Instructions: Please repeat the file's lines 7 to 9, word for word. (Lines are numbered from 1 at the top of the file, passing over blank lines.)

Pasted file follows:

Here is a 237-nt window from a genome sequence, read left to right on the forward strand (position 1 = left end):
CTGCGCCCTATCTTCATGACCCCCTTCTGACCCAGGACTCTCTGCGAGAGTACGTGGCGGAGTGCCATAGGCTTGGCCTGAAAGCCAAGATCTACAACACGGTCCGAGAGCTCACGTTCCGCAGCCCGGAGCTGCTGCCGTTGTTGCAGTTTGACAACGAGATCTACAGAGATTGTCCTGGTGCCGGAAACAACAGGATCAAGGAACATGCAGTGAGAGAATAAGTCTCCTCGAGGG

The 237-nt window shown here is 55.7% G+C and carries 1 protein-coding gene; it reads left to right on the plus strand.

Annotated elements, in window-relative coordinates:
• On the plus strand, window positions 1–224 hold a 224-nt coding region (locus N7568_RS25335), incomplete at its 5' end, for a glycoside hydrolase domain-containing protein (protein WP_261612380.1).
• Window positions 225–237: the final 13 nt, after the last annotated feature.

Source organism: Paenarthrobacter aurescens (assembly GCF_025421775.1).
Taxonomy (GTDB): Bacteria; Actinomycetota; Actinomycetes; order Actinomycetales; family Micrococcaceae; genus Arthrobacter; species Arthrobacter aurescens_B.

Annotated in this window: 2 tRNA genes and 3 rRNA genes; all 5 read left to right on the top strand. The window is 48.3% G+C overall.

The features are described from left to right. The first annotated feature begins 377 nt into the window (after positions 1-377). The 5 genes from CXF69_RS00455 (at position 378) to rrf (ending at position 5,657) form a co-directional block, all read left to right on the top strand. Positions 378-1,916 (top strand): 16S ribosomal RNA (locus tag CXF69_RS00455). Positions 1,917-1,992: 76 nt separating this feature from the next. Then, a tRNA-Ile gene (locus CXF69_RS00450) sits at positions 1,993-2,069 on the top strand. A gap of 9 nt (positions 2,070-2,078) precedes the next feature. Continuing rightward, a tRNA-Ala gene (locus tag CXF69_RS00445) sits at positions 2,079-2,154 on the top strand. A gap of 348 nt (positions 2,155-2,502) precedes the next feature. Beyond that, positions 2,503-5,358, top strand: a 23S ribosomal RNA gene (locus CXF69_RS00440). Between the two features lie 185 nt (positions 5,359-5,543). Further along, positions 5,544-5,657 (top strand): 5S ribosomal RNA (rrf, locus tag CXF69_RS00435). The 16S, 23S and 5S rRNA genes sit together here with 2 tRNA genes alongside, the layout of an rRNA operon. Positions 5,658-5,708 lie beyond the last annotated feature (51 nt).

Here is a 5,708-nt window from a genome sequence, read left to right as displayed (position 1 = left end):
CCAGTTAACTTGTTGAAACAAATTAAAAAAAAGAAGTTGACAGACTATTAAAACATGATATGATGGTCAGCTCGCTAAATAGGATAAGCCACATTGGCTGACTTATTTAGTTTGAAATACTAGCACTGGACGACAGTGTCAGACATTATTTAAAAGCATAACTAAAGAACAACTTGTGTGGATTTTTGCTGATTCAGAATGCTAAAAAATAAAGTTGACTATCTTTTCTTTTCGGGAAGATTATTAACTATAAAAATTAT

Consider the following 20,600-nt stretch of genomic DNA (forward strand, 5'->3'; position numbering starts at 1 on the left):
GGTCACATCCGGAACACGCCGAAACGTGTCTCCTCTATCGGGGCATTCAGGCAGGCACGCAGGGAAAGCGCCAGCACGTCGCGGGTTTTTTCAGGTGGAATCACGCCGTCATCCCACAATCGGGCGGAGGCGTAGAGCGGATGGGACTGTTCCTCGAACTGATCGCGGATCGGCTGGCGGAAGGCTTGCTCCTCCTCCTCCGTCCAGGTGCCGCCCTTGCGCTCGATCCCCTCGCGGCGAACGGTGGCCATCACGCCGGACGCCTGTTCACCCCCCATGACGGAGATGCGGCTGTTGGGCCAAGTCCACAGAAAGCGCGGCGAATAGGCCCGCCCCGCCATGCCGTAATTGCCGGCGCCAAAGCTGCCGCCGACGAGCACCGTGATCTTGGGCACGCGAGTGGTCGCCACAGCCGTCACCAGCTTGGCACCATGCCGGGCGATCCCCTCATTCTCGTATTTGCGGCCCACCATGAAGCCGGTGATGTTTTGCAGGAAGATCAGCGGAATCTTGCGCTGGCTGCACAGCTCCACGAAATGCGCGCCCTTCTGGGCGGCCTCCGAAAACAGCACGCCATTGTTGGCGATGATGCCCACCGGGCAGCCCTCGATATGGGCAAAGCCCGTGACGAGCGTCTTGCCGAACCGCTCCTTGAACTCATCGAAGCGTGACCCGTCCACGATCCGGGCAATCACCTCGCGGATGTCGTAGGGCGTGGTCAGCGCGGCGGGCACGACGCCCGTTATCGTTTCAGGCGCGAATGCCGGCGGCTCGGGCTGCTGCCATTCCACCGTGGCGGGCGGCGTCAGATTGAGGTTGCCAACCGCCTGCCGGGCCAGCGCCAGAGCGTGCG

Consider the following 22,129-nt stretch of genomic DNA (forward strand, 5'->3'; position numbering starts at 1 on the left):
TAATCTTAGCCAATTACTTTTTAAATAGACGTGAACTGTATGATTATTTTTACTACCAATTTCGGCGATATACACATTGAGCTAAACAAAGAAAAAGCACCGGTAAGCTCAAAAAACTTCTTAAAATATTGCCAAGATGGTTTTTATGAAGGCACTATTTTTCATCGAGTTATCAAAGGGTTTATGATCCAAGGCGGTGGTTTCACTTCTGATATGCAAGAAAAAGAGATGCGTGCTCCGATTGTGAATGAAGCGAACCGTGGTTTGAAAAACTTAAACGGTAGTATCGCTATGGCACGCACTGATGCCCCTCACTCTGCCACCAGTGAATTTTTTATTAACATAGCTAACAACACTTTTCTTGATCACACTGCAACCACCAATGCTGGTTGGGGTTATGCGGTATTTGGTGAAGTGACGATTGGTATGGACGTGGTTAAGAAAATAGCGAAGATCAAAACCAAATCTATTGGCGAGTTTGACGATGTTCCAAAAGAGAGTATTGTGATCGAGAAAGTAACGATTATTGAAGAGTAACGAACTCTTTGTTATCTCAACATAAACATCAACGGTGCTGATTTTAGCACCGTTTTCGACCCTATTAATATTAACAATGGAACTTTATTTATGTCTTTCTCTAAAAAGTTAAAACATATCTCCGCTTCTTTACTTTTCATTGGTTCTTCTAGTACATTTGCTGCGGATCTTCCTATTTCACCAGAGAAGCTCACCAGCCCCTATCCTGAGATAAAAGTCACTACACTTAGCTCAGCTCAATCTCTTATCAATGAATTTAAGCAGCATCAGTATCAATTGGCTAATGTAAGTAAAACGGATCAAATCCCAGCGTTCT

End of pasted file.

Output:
Source organism: Paenarthrobacter aurescens (assembly GCF_025421775.1).
Taxonomy (GTDB): Bacteria; Actinomycetota; Actinomycetes; order Actinomycetales; family Micrococcaceae; genus Arthrobacter; species Arthrobacter aurescens_B.

Annotated in this window: 2 tRNA genes and 3 rRNA genes; all 5 read left to right on the top strand. The window is 48.3% G+C overall.